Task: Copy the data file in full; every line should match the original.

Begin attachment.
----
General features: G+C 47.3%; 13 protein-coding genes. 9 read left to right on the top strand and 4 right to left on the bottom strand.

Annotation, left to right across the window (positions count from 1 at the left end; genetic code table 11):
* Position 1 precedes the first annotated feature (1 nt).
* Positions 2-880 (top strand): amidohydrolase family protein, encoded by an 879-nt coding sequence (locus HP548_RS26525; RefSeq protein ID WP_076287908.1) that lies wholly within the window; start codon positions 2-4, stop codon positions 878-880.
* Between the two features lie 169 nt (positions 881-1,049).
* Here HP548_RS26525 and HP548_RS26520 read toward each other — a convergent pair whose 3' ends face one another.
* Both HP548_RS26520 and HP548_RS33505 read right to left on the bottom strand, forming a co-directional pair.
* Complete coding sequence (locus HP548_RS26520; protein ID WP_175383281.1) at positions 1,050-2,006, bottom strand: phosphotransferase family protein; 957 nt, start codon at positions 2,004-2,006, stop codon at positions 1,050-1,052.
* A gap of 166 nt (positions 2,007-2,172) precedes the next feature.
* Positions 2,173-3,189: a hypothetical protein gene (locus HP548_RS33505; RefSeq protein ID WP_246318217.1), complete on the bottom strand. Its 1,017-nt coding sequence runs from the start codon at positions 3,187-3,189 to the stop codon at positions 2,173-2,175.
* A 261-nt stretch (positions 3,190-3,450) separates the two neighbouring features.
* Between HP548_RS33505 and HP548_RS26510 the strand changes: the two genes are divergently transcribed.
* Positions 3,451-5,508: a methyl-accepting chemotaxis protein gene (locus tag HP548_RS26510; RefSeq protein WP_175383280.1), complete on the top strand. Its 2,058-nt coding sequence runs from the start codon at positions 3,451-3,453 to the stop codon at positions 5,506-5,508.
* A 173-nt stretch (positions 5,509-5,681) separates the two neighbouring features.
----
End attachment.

General features: G+C 47.3%; 13 protein-coding genes. 9 read left to right on the top strand and 4 right to left on the bottom strand.

Annotation, left to right across the window (positions count from 1 at the left end; genetic code table 11):
* Position 1 precedes the first annotated feature (1 nt).
* Positions 2-880 (top strand): amidohydrolase family protein, encoded by an 879-nt coding sequence (locus HP548_RS26525; RefSeq protein ID WP_076287908.1) that lies wholly within the window; start codon positions 2-4, stop codon positions 878-880.
* Between the two features lie 169 nt (positions 881-1,049).
* Here HP548_RS26525 and HP548_RS26520 read toward each other — a convergent pair whose 3' ends face one another.
* Both HP548_RS26520 and HP548_RS33505 read right to left on the bottom strand, forming a co-directional pair.
* Complete coding sequence (locus HP548_RS26520; protein ID WP_175383281.1) at positions 1,050-2,006, bottom strand: phosphotransferase family protein; 957 nt, start codon at positions 2,004-2,006, stop codon at positions 1,050-1,052.
* A gap of 166 nt (positions 2,007-2,172) precedes the next feature.
* Positions 2,173-3,189: a hypothetical protein gene (locus HP548_RS33505; RefSeq protein ID WP_246318217.1), complete on the bottom strand. Its 1,017-nt coding sequence runs from the start codon at positions 3,187-3,189 to the stop codon at positions 2,173-2,175.
* A 261-nt stretch (positions 3,190-3,450) separates the two neighbouring features.
* Between HP548_RS33505 and HP548_RS26510 the strand changes: the two genes are divergently transcribed.
* Positions 3,451-5,508: a methyl-accepting chemotaxis protein gene (locus tag HP548_RS26510; RefSeq protein WP_175383280.1), complete on the top strand. Its 2,058-nt coding sequence runs from the start codon at positions 3,451-3,453 to the stop codon at positions 5,506-5,508.
* A 173-nt stretch (positions 5,509-5,681) separates the two neighbouring features.